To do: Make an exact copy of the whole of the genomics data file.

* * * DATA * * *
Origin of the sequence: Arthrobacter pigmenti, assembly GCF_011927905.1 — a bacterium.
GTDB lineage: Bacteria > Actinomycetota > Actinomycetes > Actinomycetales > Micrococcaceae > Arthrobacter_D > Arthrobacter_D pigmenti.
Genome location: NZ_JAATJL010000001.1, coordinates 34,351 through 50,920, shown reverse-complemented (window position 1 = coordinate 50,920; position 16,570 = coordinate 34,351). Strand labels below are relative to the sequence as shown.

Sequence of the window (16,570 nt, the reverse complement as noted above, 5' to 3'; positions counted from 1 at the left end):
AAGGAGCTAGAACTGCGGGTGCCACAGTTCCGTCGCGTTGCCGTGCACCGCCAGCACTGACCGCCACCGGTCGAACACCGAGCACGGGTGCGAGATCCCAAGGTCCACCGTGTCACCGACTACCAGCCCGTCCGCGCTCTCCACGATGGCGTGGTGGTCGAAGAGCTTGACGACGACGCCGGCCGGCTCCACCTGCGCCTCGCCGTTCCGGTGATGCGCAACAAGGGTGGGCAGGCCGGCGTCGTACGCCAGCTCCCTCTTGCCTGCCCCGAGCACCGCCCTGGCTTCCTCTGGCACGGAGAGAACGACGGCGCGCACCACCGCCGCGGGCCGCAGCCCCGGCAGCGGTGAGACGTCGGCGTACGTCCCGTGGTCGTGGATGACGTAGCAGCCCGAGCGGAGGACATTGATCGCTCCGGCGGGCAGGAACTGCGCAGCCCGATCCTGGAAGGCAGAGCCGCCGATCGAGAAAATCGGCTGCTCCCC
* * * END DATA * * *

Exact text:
Origin of the sequence: Arthrobacter pigmenti, assembly GCF_011927905.1 — a bacterium.
GTDB lineage: Bacteria > Actinomycetota > Actinomycetes > Actinomycetales > Micrococcaceae > Arthrobacter_D > Arthrobacter_D pigmenti.
Genome location: NZ_JAATJL010000001.1, coordinates 34,351 through 50,920, shown reverse-complemented (window position 1 = coordinate 50,920; position 16,570 = coordinate 34,351). Strand labels below are relative to the sequence as shown.

Sequence of the window (16,570 nt, the reverse complement as noted above, 5' to 3'; positions counted from 1 at the left end):
AAGGAGCTAGAACTGCGGGTGCCACAGTTCCGTCGCGTTGCCGTGCACCGCCAGCACTGACCGCCACCGGTCGAACACCGAGCACGGGTGCGAGATCCCAAGGTCCACCGTGTCACCGACTACCAGCCCGTCCGCGCTCTCCACGATGGCGTGGTGGTCGAAGAGCTTGACGACGACGCCGGCCGGCTCCACCTGCGCCTCGCCGTTCCGGTGATGCGCAACAAGGGTGGGCAGGCCGGCGTCGTACGCCAGCTCCCTCTTGCCTGCCCCGAGCACCGCCCTGGCTTCCTCTGGCACGGAGAGAACGACGGCGCGCACCACCGCCGCGGGCCGCAGCCCCGGCAGCGGTGAGACGTCGGCGTACGTCCCGTGGTCGTGGATGACGTAGCAGCCCGAGCGGAGGACATTGATCGCTCCGGCGGGCAGGAACTGCGCAGCCCGATCCTGGAAGGCAGAGCCGCCGATCGAGAAAATCGGCTGCTCCCC